When I chose Sylvaine Delacourte Florentina to review, I didn’t know Kevin had already served it papers in his review of the line’s Helicriss, where he called Florentina “the most insufferable of the bunch” of the house’s releases. I understand that. If you don’t like powder and musk, you might well loathe Florentina.
Me? I’m a fan. I love a silky soft, swan’s-down puff of a perfume, and Florentina is all about that. To me, its musk is more about texture and body than about cleaning products. Take this as a commendation or condemnation, depending on where you sit, but Florentina has now unseated Lorenzo Villoresi Alamut as my favorite “comfort-me-with-powder” scent.
Florentina’s notes include almond, iris, heliotrope, white musk, carnation and vetiver. I first sniffed Florentina with Denyse from Grain de Musc. “This reminds me of [Guerlain] L’Heure Bleue,” I said. She replied, “L’Heure Bleue with the sad parts taken out.” That’s about as accurate a description of the fragrance as can be delivered in a sentence.
Florentina is a powdery iris scent with a touch of pastry cream. At first, it’s slightly green, but it plunges straight into ladies’ powder — no baby powder about it — infused with dry iris. This isn’t the juicy iris that hints of violets and lipstick. It’s an aristocratic, powdery iris that Proust’s heroines would have loved. Its powder is finely ground enough to hint of buttercream transformed into vapor, as airy as warm breath on chinchilla fur.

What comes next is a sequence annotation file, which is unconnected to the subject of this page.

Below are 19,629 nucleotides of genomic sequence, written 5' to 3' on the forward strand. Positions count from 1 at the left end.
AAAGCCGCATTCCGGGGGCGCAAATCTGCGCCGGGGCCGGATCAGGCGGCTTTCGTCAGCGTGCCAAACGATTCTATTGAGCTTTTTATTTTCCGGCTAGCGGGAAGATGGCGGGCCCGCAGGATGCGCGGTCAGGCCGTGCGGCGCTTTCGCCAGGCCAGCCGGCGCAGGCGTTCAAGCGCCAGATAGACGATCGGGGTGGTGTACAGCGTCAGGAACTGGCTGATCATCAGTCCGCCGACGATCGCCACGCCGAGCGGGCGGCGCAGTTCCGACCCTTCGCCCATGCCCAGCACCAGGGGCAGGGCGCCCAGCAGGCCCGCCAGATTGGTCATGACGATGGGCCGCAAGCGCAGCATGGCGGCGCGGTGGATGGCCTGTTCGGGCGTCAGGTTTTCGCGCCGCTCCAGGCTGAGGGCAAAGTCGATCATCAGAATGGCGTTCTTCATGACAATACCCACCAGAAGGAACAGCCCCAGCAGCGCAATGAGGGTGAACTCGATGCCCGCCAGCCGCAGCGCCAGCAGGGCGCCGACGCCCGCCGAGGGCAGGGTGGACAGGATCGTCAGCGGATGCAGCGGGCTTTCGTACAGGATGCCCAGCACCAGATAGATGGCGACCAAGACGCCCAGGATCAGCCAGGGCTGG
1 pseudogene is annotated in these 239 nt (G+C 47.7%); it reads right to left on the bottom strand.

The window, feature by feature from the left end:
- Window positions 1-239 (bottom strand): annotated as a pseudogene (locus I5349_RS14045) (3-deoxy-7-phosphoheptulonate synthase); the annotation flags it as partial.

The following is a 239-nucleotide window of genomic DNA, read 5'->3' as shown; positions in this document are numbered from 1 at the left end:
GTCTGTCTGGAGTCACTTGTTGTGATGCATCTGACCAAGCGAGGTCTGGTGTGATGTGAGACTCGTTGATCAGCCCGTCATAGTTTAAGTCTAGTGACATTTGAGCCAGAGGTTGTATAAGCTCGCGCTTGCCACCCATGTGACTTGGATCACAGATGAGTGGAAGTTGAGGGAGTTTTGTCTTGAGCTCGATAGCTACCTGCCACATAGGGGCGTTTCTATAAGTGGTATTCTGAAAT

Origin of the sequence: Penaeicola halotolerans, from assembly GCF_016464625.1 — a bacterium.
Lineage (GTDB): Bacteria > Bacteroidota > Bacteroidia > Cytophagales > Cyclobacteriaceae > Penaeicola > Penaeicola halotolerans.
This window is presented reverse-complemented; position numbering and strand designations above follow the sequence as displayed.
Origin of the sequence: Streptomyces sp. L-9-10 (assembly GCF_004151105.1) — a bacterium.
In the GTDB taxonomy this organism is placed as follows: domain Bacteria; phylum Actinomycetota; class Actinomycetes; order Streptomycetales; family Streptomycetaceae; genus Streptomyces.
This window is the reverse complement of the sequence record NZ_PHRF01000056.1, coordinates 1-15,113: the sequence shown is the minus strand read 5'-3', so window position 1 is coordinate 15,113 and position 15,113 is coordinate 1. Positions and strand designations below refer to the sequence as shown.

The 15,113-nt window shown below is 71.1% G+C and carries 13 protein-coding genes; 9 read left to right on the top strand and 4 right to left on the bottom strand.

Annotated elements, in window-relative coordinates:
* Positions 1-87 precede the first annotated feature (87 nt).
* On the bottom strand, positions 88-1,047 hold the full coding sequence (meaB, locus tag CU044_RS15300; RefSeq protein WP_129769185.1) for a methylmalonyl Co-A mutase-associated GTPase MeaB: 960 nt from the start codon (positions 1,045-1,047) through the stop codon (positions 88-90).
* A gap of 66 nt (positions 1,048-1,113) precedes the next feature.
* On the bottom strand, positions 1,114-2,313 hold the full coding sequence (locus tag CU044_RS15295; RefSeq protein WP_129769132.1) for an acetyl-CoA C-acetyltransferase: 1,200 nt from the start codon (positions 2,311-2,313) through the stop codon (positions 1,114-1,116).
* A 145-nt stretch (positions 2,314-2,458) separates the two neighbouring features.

Which brings us to the scary word, “musk.” Some musks smell like detergent to me. I don’t like a fragrance that reminds me of cleaning toilets. Add orange blossom, and the same kinds of musk recall powder room soaps shaped like pansies. To me, Florentina goes nowhere near the laundry room. Musk can fill another role in perfumery, to add texture and marry materials. That’s the role I feel musk chiefly plays here. Here, musk is the feathers in the feather bed on a carved walnut Victorian frame with old linen sheets.
Florentina has moderate sillage and terrific longevity. A few spritzes before breakfast burn quietly until bedtime. As Florentina wears, it pulls closer to the skin, but it doesn’t really change character much. Florentina isn’t freaky or challenging. If Florentina suits you, you won’t have to work to like it. That’s not what it’s about. Florentina’s charms are basic: fancy iris powder with almonds and cream.
Maybe you love L’Heure Bleue’s sad parts. I do. That’s a huge part of its attraction. But I have room for pretty, contenting fragrances in my perfume cabinet, too, right next to the peach satin slippers with maribou puffs.
Sylvaine Delacourte Florentina Eau de Parfum is $160 for 100 ml. In the US, you can find it at Luckyscent or Indigo Perfumery.